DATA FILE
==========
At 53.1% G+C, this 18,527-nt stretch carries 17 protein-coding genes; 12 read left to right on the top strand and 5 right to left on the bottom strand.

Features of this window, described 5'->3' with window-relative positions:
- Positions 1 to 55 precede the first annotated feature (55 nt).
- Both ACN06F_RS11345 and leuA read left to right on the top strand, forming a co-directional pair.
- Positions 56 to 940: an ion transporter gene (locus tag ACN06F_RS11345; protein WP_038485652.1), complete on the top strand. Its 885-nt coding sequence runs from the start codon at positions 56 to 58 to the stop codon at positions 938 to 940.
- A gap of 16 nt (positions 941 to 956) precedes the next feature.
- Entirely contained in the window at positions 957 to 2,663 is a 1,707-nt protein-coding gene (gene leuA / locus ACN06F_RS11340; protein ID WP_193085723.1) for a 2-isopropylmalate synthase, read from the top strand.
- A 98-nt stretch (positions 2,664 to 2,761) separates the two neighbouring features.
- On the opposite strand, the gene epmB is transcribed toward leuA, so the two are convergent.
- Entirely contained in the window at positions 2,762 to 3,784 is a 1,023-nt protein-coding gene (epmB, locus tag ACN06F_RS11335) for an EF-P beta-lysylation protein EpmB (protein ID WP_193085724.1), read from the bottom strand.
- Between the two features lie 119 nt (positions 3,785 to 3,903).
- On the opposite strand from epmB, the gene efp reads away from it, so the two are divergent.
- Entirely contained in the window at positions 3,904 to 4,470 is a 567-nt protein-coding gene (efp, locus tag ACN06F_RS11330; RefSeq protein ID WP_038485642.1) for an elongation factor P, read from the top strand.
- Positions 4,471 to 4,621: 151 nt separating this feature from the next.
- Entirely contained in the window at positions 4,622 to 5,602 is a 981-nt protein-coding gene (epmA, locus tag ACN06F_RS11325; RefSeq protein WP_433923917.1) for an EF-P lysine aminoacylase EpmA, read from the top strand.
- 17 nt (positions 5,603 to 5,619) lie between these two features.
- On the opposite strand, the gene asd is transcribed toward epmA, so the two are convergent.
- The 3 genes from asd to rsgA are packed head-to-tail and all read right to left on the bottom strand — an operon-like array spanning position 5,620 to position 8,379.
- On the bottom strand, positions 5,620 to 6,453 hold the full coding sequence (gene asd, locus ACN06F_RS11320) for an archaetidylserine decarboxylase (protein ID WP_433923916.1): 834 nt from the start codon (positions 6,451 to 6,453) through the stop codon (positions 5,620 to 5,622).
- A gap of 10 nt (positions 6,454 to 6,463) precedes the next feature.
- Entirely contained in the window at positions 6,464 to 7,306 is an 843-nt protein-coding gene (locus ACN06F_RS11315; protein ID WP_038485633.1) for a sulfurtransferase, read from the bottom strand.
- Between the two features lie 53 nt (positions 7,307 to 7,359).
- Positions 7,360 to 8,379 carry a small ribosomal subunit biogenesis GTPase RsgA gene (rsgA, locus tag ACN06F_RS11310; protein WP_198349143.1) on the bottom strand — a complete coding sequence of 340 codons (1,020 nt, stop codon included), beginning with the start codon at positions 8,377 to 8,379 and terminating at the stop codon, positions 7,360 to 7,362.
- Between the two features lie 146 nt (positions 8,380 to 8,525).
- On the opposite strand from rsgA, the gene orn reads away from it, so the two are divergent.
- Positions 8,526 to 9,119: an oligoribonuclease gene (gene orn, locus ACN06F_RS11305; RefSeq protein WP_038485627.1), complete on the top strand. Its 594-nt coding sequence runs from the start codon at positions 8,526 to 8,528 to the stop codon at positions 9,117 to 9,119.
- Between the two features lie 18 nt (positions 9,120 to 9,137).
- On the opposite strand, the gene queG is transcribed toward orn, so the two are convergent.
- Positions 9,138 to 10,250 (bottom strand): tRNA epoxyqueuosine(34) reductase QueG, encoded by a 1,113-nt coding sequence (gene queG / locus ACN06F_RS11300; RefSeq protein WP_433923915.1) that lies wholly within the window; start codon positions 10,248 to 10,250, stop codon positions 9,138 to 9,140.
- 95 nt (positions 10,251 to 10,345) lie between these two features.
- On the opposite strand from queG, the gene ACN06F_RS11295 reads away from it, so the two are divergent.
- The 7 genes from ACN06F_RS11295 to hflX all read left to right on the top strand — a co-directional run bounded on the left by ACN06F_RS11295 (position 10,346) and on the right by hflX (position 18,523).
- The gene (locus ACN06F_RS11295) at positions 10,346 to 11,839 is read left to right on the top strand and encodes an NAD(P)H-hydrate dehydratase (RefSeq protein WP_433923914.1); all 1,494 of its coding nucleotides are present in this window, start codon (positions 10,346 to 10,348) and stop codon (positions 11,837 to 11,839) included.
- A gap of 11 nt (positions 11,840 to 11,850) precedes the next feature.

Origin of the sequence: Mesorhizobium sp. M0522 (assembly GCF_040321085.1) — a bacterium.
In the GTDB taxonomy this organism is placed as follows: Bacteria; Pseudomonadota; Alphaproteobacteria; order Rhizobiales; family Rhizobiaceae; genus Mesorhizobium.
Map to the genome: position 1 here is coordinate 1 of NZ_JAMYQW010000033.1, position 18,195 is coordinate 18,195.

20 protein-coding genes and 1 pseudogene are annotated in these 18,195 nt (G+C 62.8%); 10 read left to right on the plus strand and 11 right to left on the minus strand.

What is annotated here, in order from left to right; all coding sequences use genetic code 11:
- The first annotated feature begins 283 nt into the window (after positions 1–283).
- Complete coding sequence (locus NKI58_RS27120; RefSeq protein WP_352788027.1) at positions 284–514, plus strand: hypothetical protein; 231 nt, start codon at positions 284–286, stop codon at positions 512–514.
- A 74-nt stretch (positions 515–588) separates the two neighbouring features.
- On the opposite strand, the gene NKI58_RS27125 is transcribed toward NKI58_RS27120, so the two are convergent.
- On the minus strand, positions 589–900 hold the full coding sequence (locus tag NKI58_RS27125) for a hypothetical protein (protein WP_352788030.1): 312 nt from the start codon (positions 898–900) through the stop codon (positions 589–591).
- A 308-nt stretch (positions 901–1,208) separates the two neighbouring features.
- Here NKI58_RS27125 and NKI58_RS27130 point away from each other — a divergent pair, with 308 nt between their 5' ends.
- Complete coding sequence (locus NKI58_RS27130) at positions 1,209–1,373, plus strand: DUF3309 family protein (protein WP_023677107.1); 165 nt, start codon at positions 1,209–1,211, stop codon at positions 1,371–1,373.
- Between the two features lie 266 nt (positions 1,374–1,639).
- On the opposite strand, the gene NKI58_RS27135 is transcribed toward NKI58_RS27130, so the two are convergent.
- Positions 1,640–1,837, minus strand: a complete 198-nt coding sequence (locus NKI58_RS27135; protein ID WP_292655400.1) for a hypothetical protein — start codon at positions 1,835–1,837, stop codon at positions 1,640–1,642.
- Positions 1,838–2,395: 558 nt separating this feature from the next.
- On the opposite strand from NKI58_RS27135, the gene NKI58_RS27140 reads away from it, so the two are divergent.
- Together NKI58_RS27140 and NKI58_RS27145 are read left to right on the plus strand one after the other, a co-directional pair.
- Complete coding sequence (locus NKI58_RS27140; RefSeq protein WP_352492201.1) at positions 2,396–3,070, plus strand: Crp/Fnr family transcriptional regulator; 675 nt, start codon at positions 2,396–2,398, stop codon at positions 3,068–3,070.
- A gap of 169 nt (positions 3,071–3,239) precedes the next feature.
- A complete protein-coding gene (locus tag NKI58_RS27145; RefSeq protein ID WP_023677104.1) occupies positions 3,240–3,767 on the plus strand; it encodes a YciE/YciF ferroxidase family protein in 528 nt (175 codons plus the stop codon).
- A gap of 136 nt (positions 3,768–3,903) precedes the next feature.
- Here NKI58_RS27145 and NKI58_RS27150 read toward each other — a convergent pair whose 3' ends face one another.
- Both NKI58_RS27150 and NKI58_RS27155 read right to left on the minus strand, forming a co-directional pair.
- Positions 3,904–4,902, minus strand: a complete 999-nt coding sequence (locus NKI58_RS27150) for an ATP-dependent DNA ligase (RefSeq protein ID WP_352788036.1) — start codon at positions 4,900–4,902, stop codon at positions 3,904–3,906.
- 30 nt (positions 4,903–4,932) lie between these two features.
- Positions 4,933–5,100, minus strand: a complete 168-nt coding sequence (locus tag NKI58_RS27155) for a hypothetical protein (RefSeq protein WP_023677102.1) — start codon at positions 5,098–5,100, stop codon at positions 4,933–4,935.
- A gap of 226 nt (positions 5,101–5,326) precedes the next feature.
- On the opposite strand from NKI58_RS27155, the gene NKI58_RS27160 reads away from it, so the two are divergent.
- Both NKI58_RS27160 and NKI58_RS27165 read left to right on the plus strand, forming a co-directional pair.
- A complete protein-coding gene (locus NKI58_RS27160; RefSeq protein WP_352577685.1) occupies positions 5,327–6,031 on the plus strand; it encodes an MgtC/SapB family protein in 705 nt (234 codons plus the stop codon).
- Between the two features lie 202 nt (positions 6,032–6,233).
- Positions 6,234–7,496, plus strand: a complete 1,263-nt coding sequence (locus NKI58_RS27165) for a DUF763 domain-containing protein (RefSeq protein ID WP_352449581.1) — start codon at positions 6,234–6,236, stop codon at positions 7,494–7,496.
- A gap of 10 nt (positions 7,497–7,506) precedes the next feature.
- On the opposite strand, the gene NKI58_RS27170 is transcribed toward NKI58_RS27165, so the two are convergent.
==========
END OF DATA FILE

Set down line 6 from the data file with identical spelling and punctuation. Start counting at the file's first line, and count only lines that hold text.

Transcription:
- A gap of 16 nt (positions 941 to 956) precedes the next feature.